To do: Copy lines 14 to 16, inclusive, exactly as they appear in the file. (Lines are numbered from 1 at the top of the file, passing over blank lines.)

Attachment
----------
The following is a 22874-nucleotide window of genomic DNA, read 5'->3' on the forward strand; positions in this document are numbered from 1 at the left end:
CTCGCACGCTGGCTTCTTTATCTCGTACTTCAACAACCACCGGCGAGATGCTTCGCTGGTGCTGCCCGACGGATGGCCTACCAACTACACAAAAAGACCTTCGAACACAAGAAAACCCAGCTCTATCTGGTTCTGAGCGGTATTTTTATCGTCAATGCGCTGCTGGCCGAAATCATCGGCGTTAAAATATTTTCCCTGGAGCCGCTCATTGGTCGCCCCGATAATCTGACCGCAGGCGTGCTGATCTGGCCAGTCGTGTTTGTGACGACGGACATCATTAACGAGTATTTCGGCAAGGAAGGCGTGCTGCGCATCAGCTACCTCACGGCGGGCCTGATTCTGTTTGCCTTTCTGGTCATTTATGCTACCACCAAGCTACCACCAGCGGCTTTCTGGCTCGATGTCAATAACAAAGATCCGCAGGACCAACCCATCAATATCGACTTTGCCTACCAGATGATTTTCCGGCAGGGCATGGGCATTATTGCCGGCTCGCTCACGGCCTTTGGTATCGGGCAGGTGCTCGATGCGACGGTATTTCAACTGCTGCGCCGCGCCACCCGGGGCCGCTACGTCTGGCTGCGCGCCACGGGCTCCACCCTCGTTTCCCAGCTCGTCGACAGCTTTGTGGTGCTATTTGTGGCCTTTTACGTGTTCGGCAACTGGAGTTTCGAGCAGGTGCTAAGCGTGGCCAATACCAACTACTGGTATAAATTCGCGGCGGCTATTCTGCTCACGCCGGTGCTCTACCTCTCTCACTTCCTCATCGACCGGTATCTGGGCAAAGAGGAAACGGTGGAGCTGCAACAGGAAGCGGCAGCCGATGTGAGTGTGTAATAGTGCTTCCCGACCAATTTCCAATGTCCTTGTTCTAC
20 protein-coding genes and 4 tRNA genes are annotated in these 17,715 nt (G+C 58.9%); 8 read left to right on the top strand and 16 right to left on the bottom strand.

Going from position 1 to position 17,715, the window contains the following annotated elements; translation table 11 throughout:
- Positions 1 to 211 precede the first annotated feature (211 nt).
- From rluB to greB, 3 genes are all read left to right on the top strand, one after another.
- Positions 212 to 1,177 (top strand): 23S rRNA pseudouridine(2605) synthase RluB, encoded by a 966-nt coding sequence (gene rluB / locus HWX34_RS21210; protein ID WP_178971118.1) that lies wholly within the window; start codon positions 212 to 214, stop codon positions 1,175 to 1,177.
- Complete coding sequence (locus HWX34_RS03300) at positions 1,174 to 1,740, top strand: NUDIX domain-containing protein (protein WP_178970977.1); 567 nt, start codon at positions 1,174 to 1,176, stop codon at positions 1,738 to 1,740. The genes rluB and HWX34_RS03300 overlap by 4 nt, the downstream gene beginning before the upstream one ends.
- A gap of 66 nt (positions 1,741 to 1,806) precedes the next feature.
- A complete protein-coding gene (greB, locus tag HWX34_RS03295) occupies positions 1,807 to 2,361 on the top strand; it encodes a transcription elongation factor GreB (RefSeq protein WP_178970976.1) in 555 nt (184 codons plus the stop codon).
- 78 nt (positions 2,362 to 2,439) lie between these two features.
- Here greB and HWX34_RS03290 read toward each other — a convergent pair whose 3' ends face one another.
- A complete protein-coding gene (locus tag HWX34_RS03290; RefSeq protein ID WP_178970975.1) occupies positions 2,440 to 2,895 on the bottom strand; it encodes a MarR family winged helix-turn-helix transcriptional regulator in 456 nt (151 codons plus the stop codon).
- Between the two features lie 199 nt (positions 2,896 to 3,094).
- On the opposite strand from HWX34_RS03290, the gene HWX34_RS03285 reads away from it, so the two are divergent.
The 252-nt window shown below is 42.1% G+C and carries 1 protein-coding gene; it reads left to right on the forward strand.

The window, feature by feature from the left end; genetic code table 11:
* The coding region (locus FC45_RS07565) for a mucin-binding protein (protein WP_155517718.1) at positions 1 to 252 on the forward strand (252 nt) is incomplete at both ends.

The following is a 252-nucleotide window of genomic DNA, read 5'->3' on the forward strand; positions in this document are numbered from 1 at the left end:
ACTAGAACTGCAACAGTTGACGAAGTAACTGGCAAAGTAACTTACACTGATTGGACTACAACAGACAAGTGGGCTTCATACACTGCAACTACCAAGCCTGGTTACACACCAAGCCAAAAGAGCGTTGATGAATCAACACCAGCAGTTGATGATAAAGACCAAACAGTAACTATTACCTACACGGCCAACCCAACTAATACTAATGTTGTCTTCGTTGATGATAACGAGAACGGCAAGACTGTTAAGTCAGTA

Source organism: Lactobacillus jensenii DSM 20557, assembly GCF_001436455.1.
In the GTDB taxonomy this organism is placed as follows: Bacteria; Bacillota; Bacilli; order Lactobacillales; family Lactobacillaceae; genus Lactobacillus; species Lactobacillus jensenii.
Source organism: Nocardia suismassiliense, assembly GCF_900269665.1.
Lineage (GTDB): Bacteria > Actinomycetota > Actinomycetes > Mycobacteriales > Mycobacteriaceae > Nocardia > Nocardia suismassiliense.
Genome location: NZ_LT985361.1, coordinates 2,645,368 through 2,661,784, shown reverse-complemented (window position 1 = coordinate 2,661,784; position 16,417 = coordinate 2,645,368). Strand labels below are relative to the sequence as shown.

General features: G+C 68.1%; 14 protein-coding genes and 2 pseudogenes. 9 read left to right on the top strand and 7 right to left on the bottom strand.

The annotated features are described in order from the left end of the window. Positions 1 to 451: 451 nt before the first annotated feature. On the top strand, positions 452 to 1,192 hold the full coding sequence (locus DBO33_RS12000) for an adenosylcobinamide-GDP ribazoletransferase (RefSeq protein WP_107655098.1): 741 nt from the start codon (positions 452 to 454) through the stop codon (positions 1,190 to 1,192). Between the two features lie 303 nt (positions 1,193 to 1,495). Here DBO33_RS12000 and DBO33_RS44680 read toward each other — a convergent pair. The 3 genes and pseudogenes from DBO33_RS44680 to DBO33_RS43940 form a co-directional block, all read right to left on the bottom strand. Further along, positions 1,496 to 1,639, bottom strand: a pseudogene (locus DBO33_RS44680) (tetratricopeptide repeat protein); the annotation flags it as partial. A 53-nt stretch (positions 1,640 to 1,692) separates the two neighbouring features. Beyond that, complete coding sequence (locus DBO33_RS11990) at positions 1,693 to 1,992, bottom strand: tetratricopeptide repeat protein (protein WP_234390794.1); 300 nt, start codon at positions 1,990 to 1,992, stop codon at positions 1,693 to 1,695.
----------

- Between the two features lie 199 nt (positions 2,896 to 3,094).
- On the opposite strand from HWX34_RS03290, the gene HWX34_RS03285 reads away from it, so the two are divergent.
The 252-nt window shown below is 42.1% G+C and carries 1 protein-coding gene; it reads left to right on the forward strand.